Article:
Arnold Schoenberg (13 September 1874 – 13 July 1951) was an Austrian and later American composer, associated with the expressionist movement in German poetry and art, and leader of the Second Viennese School. He used the spelling Schönberg until after his move to the United States in 1934 (Steinberg 1995, 463), whereupon he altered it to Schoenberg “in deference to American practice” (Foss 1951, 401), though one writer claims he made the change a year earlier (Ross 2007, 45).
Schoenberg’s approach, both in terms of harmony and development, is among the major landmarks of 20th-century musical thought; at least three generations of composers in the European and American traditions have consciously extended his thinking or, in some cases, passionately reacted against it. During the rise of the Nazi Party in Austria, his music was labeled, alongside jazz, as degenerate art.
Schoenberg was widely known early in his career for his success in simultaneously extending the traditionally opposed German Romantic styles of Brahms and Wagner. Later, his name would come to personify pioneering innovations in atonality that would become the most polemical feature of 20th-century art music. In the 1920s, Schoenberg developed the twelve-tone technique, a widely influential compositional method of manipulating an ordered series of all twelve notes in the chromatic scale. He also coined the term developing variation, and was the first modern composer to embrace ways of developing motifs without resorting to the dominance of a centralized melodic idea.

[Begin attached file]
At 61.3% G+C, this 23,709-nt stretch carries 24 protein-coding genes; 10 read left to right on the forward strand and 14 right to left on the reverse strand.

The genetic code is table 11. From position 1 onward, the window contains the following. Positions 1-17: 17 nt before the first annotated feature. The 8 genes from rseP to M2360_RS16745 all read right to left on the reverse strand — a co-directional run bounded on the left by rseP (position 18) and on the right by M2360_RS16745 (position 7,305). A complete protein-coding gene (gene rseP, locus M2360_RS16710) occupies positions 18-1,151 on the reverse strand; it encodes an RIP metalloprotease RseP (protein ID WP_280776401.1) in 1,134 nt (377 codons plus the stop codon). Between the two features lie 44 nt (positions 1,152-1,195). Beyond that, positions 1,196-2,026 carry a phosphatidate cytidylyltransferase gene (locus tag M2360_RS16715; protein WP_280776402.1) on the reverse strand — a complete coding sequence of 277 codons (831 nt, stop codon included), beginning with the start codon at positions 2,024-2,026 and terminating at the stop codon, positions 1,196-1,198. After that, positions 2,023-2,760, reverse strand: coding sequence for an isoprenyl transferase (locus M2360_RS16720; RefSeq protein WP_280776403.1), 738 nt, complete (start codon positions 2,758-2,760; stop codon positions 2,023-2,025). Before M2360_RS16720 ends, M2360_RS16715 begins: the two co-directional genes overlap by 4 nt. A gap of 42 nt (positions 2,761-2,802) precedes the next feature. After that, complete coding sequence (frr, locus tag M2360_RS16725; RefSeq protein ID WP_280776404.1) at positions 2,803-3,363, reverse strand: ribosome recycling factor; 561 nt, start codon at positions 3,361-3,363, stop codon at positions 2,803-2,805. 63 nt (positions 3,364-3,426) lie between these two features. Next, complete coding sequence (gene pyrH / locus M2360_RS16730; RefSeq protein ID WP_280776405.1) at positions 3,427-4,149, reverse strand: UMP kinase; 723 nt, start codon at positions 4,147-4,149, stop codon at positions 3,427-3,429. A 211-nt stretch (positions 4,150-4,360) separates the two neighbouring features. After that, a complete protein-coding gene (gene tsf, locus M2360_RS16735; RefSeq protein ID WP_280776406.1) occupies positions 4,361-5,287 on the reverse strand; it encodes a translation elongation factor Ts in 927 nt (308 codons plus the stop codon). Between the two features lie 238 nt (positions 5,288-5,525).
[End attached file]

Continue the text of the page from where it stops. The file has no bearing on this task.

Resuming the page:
Schoenberg was also a painter, an important music theorist, and an influential teacher of composition; his students included Alban Berg, Anton Webern, Hanns Eisler, Egon Wellesz, and later John Cage, Lou Harrison, Earl Kim, and many other prominent musicians. Many of Schoenberg’s practices, including the formalization of compositional method, and his habit of openly inviting audiences to think analytically, are echoed in avant-garde musical thought throughout the 20th century. His often polemical views of music history and aesthetics were crucial to many of the 20th century’s significant musicologists and critics, including Theodor Adorno, Charles Rosen, and Carl Dahlhaus. His thought also had a considerable influence on the pianists Rudolf Serkin, Artur Schnabel, and Eduard Steuermann, and, later, Glenn Gould.
Schoenberg’s archival legacy is collected at the Arnold Schönberg Center in Vienna.